Hello, I’m Daniel Westfall on the channel “Pray with Me”.
Psalm 143 begins:
Hear my prayer, Lord,
listen to my cry for mercy;
in your faithfulness and righteousness
come to my relief.
Do not bring your servant into judgment,
for no one living is righteous before you (vv. 1-3).
Frequently, in the psalms, the poets appeal to God as judge, asking him to decide in the poets’ favor and to condemn his enemies. For example, Psalm 7 says,
Vindicate me, Lord, according to my righteousness,
according to my integrity, O Most High (v. 8).
So why is the poet in Psalm 143 asking God not to bring him into judgment? Why isn’t he confident, like the poet in Psalm 7, that God will see his righteousness and exonerate him?
I give the usual answer, when faced with the complexity and depth of the psalms. Those poets pray honestly and authentically whatever is on their heart and mind. It’s a come-as-you-are prayer party. No need to dress up and look respectable. When they feel they’ve been doing a good job of living according to God’s covenant with Israel, they boldly claim their righteousness, castigate God for not doing his part, and call him to uphold his end of the covenant.
But when evil surfaces in the poets’ heart, they ask forgiveness, basing their prayer entirely on God’s mercy instead of their own righteousness.
Our Father, with the psalmist we pray, “Don’t judge us quickly, because no human can stand before you.” We need your help, not your judgment.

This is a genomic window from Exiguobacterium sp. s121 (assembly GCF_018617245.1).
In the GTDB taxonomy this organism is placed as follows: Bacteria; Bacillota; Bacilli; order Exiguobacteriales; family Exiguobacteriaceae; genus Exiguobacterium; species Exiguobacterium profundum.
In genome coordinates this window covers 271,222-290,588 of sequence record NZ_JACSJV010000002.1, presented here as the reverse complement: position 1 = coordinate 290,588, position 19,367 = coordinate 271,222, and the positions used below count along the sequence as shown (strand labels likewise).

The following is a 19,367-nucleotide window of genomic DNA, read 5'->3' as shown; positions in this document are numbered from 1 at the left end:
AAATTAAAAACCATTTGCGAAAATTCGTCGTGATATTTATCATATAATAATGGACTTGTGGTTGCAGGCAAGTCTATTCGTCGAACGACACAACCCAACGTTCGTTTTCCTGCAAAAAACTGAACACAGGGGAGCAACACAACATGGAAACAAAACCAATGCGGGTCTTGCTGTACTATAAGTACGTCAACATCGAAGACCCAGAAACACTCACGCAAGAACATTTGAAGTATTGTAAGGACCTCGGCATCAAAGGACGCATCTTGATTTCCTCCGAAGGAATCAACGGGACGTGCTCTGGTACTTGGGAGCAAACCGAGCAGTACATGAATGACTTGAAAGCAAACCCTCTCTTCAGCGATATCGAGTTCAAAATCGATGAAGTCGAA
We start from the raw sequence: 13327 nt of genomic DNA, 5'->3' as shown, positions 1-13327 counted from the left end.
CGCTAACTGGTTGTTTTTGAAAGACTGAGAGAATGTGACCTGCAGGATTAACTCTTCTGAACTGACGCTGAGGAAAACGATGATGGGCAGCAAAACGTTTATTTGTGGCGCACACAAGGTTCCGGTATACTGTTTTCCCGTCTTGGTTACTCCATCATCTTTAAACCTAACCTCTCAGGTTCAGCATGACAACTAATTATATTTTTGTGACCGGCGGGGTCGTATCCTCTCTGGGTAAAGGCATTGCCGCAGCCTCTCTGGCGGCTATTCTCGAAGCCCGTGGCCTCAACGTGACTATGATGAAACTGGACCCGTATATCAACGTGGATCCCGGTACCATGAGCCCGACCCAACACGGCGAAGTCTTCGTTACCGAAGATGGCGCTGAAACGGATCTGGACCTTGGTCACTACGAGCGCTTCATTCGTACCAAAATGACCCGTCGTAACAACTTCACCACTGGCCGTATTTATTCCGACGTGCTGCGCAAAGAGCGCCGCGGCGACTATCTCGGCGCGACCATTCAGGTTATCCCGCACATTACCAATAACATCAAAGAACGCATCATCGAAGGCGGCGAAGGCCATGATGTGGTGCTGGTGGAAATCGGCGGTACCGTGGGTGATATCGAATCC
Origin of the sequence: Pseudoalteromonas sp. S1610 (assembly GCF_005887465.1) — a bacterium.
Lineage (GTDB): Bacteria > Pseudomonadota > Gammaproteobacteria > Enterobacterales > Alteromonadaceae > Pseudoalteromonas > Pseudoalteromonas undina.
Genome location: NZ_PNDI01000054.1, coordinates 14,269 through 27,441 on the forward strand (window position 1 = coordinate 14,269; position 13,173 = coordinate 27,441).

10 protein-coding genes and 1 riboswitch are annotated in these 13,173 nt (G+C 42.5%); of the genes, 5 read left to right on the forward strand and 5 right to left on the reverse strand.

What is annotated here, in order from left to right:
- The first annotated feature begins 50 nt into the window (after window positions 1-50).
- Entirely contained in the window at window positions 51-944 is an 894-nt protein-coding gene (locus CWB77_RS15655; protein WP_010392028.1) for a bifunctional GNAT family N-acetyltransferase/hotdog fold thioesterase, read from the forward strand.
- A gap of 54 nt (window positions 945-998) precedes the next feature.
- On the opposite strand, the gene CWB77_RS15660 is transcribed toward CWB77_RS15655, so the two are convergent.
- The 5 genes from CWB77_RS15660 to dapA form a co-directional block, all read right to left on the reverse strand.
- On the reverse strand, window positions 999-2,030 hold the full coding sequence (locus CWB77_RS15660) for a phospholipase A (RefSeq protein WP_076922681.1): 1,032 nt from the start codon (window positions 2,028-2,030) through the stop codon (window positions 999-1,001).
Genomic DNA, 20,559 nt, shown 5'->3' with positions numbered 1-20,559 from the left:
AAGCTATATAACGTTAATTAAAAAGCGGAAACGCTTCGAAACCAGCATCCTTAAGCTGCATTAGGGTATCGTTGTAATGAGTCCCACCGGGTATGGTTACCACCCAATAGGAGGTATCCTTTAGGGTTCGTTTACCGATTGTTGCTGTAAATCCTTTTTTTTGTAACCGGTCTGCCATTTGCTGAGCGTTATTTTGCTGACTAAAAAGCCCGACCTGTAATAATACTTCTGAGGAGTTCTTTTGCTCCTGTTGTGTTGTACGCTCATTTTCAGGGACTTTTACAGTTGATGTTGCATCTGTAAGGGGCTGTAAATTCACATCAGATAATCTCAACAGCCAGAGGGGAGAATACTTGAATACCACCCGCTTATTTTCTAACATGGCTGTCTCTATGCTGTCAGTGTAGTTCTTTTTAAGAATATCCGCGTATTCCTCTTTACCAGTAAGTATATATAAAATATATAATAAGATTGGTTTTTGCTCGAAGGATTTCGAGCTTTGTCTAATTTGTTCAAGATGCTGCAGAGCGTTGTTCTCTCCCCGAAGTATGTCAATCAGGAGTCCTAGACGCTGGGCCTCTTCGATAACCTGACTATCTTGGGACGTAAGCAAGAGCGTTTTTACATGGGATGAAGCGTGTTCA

Do not hide your face from us,
or we will be like those who go down to the pit (v. 7).
We do not point to the good things we have done. We point only to your love. Accept our faltering service, our stumbling ways, and the inadequate praise we offer. Because of your love, raise us up and set us on the way of eternal life.
With the poet we pray:
Rescue us from our enemies, Lord,
for we hide in you (v. 9).
We are crowded and cast down by our old enemy, the devil. Our enemy, the world, is always near, inviting us to a table of Christmas without Christ, of food without thanksgiving, of pleasures without joy. The enemy within tempts us to a feast of unbelief, of cynicism and doubt, questioning whether you rule the world in love. Our God, we ask: Are the randomness and violence we see your servants or your master?
Teach us to do your will,
for you are our God;
may your good spirit
lead us on level ground (v. 10).
Yes, Lord, make it simple for us. We do not aspire to climb a spiritual Everest. We are amateur trekkers on this journey, looking for level and well-marked paths. Teach us the path to take, help us follow the lead of your good Spirit, keep us from stumbling.
We are your servants, Lord, we need your protection and guidance.
I’m Daniel on the channel “Pray with Me”.
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